Cameroon is on the West side of Africa which has almost no specialty coffee being grown. There's some robusta farms, and there are lots of other commodity crops like sugarcane.
But Cameroon has a mountain (Mt. Oku) with the altitude and soil appropriate for specialty coffee, and so on the slopes of Mt. Oku (the Oku Valley), a few arabica coffee farms exist. This one also grows oranges and bananas, and those trees shade the coffee, and the farmer is part of the Caplami Cooperative.
I like it a bit shy of 2nd cracks. Roast it like a Costa Rica and land it half way between the end of the first cracks and beginning of 2nd cracks. That's 409 degree bean temperature on our roaster. This is where we got some hints of blackberry and floral notes, caramel sweetness, and slight tobacco. All in all it's a fairly normal tasting coffee, but it's better than you would think for an origin not known for specialty coffee. Roasting it right to the verge of the beginning of 2nd cracks makes it a little bit boring. It's fine, but not memorable in any way. If you take it into the 2nd cracks it picks up a smoky and mineral note that reminds me of a Zimbabwe coffee -- pretty decent complexity and sweetness at this roast level.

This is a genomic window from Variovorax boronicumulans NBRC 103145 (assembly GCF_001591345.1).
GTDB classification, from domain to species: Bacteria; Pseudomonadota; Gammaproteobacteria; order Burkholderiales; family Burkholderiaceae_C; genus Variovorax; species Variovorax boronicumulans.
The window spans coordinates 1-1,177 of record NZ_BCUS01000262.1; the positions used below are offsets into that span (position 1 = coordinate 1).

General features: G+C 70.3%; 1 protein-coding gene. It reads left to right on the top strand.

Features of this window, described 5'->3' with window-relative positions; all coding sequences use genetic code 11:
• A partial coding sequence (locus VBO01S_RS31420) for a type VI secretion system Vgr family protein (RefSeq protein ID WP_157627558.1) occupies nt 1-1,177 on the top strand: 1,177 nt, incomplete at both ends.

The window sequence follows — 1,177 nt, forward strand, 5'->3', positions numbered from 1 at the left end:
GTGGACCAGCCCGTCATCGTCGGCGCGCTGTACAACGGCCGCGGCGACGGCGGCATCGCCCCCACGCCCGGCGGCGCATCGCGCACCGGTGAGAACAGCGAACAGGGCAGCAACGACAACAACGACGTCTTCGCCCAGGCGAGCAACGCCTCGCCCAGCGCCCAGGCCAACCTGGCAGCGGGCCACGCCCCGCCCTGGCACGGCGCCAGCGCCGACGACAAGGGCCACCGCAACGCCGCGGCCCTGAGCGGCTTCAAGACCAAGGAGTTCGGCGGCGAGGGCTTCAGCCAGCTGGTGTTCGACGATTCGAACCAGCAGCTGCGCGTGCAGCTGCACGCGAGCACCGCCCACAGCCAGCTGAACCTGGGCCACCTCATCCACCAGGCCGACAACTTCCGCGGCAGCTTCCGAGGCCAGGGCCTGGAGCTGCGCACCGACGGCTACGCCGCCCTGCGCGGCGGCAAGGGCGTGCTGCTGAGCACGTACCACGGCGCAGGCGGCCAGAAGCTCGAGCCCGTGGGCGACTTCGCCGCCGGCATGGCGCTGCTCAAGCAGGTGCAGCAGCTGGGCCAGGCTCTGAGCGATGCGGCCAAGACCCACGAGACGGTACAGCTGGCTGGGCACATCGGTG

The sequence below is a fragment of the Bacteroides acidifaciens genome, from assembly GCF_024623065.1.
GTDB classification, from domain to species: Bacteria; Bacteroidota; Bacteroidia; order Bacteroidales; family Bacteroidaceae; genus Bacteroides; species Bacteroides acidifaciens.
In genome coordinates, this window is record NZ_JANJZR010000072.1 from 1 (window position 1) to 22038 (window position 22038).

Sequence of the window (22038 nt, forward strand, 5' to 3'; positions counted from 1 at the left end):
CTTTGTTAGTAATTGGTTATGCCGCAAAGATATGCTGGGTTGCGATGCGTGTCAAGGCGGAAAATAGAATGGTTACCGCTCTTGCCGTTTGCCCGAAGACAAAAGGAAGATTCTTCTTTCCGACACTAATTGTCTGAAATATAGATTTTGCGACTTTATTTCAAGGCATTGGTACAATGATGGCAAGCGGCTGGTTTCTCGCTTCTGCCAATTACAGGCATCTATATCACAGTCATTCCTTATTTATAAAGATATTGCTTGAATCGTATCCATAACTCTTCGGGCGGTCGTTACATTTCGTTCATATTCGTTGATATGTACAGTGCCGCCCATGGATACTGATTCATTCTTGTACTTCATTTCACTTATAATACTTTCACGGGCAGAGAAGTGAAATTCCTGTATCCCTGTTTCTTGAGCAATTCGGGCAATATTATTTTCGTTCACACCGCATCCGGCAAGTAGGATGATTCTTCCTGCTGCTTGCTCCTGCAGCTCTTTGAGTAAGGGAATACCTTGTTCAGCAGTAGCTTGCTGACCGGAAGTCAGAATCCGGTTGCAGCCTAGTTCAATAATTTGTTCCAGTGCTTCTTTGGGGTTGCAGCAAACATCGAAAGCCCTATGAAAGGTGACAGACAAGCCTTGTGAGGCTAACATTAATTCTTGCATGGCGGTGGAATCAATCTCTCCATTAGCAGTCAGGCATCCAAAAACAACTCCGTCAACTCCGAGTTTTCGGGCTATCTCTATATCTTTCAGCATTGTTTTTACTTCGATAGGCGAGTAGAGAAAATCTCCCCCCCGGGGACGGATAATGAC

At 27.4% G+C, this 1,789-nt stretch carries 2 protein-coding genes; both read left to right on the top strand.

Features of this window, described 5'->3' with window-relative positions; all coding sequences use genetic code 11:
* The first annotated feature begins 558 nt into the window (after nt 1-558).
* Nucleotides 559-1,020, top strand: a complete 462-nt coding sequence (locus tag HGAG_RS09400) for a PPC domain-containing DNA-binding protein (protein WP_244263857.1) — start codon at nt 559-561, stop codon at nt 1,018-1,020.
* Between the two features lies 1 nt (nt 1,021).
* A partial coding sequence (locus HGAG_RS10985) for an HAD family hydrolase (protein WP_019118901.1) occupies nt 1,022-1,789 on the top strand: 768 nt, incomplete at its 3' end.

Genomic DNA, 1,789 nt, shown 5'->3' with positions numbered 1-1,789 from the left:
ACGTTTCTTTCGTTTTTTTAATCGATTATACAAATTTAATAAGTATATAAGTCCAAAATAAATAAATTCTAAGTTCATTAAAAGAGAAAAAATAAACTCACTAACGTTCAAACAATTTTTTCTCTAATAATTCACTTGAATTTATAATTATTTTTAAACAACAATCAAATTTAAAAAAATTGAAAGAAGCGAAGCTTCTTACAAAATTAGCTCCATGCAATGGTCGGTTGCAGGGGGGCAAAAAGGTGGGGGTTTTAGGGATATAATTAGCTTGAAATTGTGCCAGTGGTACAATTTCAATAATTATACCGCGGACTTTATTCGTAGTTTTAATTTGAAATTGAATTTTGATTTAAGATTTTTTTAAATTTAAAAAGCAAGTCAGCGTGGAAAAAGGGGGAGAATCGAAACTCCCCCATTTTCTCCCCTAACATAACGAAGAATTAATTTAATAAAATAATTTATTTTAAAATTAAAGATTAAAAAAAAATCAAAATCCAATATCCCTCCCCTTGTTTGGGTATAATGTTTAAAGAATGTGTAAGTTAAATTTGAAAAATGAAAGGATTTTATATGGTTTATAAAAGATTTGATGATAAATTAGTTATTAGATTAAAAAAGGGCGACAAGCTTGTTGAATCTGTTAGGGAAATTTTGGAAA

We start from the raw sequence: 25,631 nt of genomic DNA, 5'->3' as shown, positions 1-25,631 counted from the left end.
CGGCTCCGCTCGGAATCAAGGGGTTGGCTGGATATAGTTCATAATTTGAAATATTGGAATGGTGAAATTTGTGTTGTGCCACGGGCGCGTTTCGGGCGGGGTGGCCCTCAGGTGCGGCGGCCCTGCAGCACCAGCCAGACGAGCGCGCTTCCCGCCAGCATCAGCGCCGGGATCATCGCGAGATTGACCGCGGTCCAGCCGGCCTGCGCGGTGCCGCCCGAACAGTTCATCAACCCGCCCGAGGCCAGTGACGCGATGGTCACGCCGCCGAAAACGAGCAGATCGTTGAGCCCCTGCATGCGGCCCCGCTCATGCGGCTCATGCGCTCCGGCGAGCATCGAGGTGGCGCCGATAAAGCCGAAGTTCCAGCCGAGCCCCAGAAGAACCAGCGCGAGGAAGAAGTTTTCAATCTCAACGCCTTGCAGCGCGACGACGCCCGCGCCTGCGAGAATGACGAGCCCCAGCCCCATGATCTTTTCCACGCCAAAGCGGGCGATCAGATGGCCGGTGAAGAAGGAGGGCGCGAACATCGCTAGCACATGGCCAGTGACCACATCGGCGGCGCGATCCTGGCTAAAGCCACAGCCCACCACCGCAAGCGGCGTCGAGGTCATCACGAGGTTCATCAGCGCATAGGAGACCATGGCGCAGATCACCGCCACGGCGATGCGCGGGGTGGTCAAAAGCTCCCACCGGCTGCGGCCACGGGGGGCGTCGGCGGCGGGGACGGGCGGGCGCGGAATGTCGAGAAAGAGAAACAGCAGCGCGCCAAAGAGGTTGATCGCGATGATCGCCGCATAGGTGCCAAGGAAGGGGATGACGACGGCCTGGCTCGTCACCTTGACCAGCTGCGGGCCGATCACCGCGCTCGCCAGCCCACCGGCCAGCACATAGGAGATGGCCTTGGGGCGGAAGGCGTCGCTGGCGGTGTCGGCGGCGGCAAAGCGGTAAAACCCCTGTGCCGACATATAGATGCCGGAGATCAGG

I don't have a good source for Cameroon beans so this is likely a one-time chance to play around with a rarely seen origin.
This is the September 2021 USA arrival.
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